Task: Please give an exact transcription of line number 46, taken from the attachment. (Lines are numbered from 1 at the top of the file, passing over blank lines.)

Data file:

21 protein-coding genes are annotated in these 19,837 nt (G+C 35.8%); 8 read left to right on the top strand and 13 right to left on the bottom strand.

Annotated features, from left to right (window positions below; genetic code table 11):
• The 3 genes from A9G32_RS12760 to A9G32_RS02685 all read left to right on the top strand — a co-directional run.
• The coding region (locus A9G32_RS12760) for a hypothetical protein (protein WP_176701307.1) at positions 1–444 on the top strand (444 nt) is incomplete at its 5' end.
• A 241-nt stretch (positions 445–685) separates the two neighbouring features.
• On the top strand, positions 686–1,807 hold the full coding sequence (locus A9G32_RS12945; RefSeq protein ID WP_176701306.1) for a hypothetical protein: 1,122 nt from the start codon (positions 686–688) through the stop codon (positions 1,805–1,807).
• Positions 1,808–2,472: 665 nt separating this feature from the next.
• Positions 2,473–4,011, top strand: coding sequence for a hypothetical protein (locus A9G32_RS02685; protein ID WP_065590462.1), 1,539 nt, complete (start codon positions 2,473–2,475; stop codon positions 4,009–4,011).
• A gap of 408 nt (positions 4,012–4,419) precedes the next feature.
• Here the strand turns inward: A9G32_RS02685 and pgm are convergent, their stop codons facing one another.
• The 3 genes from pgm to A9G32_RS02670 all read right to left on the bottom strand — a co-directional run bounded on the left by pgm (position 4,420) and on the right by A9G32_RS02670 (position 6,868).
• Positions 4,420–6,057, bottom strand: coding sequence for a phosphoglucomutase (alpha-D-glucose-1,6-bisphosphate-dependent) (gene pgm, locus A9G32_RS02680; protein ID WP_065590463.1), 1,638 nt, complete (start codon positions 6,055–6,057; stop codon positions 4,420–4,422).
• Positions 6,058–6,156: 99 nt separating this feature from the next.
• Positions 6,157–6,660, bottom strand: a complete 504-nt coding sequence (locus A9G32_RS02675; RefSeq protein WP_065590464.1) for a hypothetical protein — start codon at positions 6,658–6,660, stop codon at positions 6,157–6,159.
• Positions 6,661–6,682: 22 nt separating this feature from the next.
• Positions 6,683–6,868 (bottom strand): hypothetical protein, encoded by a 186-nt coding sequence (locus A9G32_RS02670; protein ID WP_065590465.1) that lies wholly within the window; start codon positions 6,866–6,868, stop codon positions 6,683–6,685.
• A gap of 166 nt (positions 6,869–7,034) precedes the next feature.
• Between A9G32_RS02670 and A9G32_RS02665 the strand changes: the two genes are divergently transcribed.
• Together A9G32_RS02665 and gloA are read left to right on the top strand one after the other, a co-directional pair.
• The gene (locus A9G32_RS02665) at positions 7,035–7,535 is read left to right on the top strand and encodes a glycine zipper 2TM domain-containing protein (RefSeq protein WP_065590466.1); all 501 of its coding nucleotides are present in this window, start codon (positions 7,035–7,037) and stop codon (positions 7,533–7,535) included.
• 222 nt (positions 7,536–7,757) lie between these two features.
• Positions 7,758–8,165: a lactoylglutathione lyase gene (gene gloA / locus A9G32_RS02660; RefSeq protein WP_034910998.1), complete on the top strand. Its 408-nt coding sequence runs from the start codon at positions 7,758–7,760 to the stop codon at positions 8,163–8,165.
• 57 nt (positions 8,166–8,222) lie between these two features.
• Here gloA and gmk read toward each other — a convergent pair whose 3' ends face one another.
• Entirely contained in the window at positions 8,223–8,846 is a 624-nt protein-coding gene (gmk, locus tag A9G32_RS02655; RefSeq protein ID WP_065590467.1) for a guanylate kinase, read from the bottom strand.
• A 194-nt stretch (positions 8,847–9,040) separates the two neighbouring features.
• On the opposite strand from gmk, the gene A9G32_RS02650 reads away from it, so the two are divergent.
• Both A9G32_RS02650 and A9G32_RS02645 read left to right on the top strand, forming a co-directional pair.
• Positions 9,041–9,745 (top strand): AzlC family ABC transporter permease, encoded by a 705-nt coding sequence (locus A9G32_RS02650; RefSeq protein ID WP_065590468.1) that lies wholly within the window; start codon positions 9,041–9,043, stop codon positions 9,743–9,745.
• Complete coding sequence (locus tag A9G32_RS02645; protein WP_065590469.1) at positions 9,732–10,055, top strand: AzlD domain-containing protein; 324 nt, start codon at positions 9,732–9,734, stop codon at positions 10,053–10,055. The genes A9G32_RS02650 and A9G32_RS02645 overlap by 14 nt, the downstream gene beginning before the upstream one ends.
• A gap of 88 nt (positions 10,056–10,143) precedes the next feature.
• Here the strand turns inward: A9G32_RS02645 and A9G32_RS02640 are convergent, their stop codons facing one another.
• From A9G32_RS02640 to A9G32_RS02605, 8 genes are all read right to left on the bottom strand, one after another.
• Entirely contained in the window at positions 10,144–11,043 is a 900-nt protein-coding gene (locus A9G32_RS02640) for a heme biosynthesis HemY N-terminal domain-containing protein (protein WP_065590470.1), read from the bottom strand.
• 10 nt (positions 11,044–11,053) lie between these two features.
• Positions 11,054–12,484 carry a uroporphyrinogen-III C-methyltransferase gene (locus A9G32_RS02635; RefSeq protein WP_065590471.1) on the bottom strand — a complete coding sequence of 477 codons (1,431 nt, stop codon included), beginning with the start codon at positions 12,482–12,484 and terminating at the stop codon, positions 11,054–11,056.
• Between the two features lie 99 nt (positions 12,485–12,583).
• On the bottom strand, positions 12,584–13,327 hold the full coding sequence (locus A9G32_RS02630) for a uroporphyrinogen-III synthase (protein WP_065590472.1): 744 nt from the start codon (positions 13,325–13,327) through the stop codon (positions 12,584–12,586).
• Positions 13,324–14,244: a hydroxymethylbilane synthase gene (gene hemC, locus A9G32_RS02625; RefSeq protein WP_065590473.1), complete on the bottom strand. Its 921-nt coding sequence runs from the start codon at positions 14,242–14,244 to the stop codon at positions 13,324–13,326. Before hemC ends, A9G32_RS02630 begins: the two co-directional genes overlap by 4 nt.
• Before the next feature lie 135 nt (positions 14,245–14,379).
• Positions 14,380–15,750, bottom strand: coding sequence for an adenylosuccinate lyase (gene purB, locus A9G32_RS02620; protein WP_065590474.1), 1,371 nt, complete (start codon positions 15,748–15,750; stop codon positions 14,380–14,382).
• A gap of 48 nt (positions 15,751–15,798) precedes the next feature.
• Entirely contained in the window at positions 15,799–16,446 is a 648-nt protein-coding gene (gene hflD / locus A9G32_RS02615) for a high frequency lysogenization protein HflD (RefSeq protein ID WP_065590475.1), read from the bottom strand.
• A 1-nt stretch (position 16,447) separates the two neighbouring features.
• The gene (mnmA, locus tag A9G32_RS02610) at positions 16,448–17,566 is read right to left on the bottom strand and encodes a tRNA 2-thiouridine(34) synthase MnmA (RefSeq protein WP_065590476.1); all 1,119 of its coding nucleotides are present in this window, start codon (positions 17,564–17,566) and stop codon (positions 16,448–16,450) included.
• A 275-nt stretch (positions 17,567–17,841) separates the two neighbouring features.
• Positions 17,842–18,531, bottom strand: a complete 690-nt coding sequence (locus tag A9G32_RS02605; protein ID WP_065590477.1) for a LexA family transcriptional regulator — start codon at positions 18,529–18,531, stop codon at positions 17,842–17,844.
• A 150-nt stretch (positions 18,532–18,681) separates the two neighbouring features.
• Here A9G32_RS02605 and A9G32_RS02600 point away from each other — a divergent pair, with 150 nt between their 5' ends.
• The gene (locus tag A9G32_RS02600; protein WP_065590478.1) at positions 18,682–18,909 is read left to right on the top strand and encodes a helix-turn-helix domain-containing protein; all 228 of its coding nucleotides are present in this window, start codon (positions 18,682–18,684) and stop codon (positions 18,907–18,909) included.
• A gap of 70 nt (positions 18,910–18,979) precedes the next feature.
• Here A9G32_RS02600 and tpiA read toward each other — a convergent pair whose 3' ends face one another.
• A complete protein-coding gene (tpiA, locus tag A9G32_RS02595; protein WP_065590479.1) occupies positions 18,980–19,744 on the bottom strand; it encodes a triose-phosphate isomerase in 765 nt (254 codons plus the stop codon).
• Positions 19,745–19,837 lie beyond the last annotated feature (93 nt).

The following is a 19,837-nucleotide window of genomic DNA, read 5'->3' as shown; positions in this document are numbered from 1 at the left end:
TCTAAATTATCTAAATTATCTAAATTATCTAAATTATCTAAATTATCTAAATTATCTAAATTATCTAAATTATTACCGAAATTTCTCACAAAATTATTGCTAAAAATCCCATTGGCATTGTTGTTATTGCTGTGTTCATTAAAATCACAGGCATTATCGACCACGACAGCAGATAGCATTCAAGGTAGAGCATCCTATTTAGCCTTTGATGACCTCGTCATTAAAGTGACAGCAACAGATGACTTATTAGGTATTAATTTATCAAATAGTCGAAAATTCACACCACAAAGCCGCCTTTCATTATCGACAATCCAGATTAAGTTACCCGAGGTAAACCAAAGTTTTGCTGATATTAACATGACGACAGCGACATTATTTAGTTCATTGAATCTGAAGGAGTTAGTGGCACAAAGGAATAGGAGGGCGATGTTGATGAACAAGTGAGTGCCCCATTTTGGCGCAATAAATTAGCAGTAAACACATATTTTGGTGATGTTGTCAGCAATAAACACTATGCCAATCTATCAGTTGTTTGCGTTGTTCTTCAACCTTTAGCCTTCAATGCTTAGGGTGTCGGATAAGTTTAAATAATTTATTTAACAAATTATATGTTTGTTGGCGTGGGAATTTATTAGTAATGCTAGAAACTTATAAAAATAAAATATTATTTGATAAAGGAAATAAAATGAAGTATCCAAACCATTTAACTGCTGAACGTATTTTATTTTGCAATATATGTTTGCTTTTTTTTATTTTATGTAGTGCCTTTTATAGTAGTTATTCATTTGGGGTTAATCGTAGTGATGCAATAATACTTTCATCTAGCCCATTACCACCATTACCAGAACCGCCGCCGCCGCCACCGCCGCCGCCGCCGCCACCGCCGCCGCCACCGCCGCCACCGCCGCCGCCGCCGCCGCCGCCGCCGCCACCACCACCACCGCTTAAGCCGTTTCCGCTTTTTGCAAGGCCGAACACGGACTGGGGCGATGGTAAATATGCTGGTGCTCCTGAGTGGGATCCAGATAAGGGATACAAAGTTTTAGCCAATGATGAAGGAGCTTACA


• A 275-nt stretch (positions 17,567–17,841) separates the two neighbouring features.